Indie News

Netflix Expands Criterion Collection Presence With Four New Films Coming to Library

  • Indiewire
Netflix is expanding its presence in the Criterion Collection library’s slate of essential films past and present. In addition to the previously announced debut of “Roma” in every cinephile’s favorite home video library, Netflix will now be adding “The Irishman,” “Marriage Story,” “American Factory,” and “Atlantics” to the Criterion Collection. Though Netflix has yet to announce street dates for the newly announced pack of titles, “Roma” will hit Criterion on DVD and Blu-ray February 11, with these four additions set to follow later in 2020.

Martin Scorsese’s gangster epic “The Irishman” will mark the director’s third film to be featured in the Criterion Collection, alongside his swooning Edith Wharton adaptation “The Age of Innocence” and searing epic “The Last Temptation of Christ.” Director Noah Baumbach, meanwhile, can add “Marriage Story” to his preexisting Criterion selections “Frances Ha,” “The Squid and the Whale,” and “Kicking and Screaming.”

The Irishman
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‘This Is Not A Burial, It’s A Resurrection’: A Textile Folk Ballad That Will Shake You To The Very Core [Sundance Review]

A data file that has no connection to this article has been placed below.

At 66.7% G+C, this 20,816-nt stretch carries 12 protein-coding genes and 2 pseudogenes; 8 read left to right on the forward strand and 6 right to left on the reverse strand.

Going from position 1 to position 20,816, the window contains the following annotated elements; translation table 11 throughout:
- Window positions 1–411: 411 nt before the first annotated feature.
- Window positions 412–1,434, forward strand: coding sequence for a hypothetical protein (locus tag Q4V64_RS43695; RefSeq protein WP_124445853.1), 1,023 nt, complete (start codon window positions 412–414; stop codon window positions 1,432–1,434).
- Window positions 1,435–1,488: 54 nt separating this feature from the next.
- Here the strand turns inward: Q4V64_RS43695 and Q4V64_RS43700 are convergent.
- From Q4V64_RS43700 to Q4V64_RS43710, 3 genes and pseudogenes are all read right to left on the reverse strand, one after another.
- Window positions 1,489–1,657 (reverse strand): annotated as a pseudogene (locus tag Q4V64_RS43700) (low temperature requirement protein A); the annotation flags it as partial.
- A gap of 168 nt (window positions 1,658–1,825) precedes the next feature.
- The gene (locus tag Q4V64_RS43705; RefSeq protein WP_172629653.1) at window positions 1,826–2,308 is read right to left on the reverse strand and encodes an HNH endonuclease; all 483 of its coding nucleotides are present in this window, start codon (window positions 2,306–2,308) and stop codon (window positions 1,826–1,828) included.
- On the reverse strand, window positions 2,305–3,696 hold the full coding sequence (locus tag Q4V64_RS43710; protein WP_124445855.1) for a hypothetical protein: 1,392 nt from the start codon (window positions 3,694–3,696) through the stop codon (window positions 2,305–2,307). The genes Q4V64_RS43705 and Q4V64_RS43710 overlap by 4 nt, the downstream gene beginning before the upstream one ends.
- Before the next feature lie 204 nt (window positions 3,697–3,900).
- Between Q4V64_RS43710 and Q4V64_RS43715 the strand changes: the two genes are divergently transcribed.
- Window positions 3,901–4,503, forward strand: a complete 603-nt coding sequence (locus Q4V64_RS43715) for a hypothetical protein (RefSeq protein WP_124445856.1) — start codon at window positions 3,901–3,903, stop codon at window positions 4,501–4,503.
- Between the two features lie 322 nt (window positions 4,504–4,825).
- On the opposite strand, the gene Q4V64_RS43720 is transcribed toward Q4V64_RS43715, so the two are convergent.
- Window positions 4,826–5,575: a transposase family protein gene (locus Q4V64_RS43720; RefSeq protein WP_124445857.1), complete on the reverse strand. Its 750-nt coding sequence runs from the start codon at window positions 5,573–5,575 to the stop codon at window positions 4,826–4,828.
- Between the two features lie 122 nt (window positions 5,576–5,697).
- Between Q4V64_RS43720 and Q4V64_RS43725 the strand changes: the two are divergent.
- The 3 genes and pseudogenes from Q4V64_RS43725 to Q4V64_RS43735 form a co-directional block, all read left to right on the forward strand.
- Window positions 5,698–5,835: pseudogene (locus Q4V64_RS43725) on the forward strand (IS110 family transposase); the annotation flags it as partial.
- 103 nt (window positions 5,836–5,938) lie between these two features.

After jolting audiences with a striking opening shot playing with light exposure — the blurry image of a horse writhing against a villager jabbing at the animal with a javelin — ‘This Is Not A Burial, It’s A Resurrection’ cuts to a slow 360-degree pan, the camera revolving around a lesiba player: a South African musical bow instrument with a throaty hum that squeaks and bellows with the harmonious murmur of a dying bird.

Continue reading ‘This Is Not A Burial, It’s A Resurrection’: A Textile Folk Ballad That Will Shake You To The Very Core [Sundance Review] at The Playlist.
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Slamdance: Duplass-Produced ‘Thunderbolt in Mine Eye’ Tackles Love and Sex for Gen Z — Trailer

  • Indiewire
Slamdance: Duplass-Produced ‘Thunderbolt in Mine Eye’ Tackles Love and Sex for Gen Z — Trailer